Free Merchant of Venice Essays: Portia and the Art

of Justice Merchant Venice EssaysPortia and the Art of Justice

In Shakespeare controversial play, The Merchant of Venice, the character, Antonio calls this world “a stage where every man must play a part”. He really cannot imagine that it will be a woman that will play the leading role on his “sad” stage. If not for a woman, Antonio would have found himself as a hunk of flesh in Shylock’s trophy room. Portia, whose “little body is a-weary of this great world,” uses her intelligence, quick thinking and fortitude to save the love of her own love. She also provides for the love of Jessica and Lorenzo, and let us not forget to mention her spiel on mercy and love at the onset of the trial. My question is why.
When we first meet Portia, one might be tempted to label her as an ordinary rich girl with the same problems that rich heiresses may have today–marriage, wealth and the combination of the two. Isn’t she complaining to her maid of the woes of her father’s wish? The wish that compelled her to marry the man who can choose the correct casket? Portia and Nerissa then go through the various options; might we say that Portia might be suffering from a severe case of capriciousness?
Let’s look a little closer. She bemoans her various suitors because of lack of intelligence and bad habits. She sarcastically describes one as having “neighborly charity,” because he borrows and never repays. It grabs my attention here and earlier that Portia focuses on the virtues of these men and the lack thereof. As we see more of her and hear what she has to say, we find that not only is Portia intelligent, but she understands the importance of mercy. She shrewdly learns, or has learned how to interrelate the two vital concepts in the realm of justice and law.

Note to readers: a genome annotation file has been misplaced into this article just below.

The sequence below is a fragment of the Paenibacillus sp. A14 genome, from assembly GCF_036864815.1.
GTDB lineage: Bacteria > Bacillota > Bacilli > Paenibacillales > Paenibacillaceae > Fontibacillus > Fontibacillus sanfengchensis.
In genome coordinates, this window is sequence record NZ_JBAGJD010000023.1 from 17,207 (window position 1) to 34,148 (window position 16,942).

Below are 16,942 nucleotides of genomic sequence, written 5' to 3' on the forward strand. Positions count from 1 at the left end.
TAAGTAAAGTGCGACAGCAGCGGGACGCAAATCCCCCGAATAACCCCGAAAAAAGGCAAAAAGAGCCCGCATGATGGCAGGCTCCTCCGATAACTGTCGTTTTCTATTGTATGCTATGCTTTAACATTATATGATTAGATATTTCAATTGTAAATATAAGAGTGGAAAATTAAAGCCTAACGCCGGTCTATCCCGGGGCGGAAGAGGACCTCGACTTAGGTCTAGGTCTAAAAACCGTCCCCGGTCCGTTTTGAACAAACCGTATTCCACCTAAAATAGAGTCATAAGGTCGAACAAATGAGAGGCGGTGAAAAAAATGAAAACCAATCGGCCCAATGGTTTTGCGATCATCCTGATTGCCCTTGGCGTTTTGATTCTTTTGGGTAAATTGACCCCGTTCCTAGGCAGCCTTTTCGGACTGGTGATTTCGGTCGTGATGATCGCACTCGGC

The combination of intelligence and mercy, as demonstrated by her conduct at Antonio’s trial makes her, I think, one of the most strategic characters in The Merchant of Venice. She understands that when we as humans fight for “justice,” we do in fact forget that our own lives depend on mercy and grace. Portia states, “though justice be thy plea, consider this, that in the course of justice, none of us should see salvation.” This is a decidedly Christian viewpoint and is not the only example of Portia’s beliefs. She firmly believes in honesty and loyalty, demonstrated with the promise of the ring. What was Shakespeare thinking when he created such a symbol of Christ’s love in Portia? To my thinking, he set her apart from the other characters of the play, as admirable. There is a clear separation between her and her attitude, and the other characters in the play. Where other characters profess some sort of tie to Christianity or Judaism, Portia makes no such profession and outshines them all. This makes their declarations of piety and faith seem hypocritical and unfounded–hence, the ridiculous concept of so-called justice and the “intent and purpose of the law.”
Justice is good and right and has its place. Antonio, one could argue, was saved because of the proper enactment of justice. Though the concept of justice can be interpreted in many different ways, I believe that Shakespeare through comedy showed us just how ridiculously the letter of the law can be perceived. And even though exacting justice is incredibly important, I want to go further. I believe that through Portia, the one character that we don’t ridicule in The Merchant of Venice, Shakespeare showed us the art of true justice, painted on the canvas of mercy and reconciliation.